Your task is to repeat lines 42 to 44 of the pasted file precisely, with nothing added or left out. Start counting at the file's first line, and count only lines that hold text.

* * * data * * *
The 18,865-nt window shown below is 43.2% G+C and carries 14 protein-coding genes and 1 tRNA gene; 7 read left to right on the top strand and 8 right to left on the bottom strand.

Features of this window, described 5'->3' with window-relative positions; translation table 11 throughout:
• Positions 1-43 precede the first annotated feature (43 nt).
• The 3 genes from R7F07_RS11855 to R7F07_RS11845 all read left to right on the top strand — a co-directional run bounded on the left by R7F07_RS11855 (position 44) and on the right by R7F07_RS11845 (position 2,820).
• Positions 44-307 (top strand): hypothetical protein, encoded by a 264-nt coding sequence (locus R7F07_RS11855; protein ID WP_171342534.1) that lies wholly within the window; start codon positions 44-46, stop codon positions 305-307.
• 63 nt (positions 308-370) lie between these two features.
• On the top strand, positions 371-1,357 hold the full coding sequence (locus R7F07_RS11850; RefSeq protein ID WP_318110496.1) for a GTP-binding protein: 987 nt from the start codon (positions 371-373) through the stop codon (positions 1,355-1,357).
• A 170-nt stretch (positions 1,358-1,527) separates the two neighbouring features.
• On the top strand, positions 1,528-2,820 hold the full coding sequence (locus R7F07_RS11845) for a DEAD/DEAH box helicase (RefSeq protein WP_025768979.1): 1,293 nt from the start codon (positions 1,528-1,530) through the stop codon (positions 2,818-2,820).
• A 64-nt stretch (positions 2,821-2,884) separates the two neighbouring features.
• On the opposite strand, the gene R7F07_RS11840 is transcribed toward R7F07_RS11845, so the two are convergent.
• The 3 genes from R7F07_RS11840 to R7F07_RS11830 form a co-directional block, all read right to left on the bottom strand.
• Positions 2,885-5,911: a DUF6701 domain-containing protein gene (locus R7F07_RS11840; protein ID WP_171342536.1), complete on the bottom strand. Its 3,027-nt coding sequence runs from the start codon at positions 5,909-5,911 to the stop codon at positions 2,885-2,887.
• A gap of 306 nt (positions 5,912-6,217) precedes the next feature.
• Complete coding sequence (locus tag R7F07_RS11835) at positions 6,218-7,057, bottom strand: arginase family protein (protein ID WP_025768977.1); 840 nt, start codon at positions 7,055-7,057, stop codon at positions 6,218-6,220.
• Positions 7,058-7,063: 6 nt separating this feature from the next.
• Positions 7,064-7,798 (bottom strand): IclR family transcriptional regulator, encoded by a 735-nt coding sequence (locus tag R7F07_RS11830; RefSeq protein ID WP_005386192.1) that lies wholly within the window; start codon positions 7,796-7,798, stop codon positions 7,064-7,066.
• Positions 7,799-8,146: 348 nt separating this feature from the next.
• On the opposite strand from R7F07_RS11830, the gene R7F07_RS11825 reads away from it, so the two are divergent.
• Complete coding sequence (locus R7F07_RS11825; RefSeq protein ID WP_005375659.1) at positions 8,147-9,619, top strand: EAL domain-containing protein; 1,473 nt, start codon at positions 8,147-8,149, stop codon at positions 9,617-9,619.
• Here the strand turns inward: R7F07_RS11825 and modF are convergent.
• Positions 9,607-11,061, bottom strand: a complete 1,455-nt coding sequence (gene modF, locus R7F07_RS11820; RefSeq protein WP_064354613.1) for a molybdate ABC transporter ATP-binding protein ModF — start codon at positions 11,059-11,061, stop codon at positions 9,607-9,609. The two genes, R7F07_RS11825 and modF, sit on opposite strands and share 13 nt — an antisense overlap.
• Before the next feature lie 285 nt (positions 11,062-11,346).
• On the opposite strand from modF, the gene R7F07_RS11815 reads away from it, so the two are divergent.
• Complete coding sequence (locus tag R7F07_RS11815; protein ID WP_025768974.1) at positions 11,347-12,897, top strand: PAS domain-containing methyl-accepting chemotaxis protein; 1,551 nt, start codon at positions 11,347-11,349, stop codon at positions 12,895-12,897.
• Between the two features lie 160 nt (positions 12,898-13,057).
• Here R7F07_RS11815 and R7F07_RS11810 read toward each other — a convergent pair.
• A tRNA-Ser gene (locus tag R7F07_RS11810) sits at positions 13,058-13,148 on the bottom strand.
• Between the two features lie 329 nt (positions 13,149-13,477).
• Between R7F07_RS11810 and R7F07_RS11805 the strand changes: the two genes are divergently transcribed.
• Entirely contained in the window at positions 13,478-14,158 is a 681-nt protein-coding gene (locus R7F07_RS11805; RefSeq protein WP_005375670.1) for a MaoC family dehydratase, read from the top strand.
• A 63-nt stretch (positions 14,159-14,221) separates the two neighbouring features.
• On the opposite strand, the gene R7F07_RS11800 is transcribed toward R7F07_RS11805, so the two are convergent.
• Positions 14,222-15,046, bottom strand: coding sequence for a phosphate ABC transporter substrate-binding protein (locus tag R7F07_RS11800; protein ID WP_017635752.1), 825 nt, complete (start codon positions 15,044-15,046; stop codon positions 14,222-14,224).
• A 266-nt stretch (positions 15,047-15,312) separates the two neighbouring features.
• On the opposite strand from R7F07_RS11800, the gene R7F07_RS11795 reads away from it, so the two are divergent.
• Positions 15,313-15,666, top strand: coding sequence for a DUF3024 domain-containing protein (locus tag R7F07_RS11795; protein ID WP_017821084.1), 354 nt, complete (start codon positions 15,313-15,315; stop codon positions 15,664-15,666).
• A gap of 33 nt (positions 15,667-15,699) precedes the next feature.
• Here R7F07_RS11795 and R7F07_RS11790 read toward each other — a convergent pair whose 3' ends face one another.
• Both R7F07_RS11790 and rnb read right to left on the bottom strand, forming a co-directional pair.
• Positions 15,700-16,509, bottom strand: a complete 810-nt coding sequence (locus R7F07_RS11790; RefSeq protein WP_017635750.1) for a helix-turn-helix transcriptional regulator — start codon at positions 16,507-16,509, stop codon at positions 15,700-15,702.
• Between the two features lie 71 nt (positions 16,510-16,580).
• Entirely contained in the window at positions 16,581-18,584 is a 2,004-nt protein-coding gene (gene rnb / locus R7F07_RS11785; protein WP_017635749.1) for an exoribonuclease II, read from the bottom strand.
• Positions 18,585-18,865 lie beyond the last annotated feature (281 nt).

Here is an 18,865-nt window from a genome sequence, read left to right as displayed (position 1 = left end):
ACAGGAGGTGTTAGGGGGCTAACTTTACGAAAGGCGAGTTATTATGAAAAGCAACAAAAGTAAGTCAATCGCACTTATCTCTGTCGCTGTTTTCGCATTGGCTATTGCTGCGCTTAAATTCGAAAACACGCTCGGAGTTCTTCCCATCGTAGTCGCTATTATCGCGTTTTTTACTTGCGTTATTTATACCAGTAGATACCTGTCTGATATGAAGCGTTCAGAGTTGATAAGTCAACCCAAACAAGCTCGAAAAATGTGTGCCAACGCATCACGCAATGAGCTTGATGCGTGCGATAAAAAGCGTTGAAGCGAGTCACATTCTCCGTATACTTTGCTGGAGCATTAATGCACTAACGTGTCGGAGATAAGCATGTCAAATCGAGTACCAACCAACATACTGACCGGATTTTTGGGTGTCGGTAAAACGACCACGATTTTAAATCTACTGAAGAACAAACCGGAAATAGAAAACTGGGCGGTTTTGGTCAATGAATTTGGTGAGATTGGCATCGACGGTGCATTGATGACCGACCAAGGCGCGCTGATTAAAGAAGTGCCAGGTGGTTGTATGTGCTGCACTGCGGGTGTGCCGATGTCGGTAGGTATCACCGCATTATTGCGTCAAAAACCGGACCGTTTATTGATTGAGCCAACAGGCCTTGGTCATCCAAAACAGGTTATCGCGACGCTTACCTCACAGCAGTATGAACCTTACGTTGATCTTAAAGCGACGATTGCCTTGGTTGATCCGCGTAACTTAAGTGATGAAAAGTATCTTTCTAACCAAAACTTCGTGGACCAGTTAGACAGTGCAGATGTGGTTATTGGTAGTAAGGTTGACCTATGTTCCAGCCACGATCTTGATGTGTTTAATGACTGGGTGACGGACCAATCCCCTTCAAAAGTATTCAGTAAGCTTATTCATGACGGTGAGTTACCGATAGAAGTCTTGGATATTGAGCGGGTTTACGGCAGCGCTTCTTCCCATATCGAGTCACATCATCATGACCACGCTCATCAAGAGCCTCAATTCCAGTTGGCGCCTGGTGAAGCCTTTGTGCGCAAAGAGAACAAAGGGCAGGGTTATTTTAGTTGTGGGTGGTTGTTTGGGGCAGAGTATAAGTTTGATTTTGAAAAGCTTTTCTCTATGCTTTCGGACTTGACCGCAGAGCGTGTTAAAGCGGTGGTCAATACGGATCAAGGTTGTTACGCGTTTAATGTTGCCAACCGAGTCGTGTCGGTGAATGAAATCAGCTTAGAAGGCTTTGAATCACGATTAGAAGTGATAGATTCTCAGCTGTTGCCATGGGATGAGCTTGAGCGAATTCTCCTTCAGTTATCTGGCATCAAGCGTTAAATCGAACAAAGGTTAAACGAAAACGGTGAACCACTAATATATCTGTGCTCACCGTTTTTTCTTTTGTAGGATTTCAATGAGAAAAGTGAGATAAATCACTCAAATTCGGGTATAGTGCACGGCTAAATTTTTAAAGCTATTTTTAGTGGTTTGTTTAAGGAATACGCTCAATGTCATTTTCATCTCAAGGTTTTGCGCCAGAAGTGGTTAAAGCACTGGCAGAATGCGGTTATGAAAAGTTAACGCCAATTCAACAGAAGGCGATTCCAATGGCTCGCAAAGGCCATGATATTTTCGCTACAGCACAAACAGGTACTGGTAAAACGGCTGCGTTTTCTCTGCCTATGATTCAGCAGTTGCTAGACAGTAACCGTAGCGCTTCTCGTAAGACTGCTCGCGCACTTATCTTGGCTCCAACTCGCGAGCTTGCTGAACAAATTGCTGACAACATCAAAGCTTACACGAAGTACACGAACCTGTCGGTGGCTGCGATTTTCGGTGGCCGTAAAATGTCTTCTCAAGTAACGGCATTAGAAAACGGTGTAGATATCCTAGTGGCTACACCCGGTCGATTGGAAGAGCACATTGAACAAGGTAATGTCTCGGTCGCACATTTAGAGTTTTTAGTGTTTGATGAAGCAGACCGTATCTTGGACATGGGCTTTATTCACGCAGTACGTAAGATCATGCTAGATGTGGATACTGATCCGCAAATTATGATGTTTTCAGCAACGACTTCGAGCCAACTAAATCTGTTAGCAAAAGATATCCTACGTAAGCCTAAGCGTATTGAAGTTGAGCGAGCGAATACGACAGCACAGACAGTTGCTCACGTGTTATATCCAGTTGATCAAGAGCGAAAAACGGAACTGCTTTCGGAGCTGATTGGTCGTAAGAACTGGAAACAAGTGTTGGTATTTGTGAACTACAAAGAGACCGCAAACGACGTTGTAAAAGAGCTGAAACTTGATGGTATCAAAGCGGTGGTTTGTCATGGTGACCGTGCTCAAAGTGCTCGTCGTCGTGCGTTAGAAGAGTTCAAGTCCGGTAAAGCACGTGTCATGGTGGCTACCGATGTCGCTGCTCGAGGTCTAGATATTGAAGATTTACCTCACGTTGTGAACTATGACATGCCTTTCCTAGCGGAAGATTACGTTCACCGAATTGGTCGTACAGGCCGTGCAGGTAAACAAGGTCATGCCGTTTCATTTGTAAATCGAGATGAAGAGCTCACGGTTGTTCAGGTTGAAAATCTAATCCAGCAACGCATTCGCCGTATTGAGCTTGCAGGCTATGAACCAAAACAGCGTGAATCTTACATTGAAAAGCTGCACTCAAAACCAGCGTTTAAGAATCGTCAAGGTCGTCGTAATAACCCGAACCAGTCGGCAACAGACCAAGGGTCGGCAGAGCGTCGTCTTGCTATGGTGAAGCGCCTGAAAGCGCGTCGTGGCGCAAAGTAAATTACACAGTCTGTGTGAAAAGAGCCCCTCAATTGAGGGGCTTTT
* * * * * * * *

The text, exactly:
• Between the two features lie 71 nt (positions 16,510-16,580).
• Entirely contained in the window at positions 16,581-18,584 is a 2,004-nt protein-coding gene (gene rnb / locus R7F07_RS11785; protein WP_017635749.1) for an exoribonuclease II, read from the bottom strand.
• Positions 18,585-18,865 lie beyond the last annotated feature (281 nt).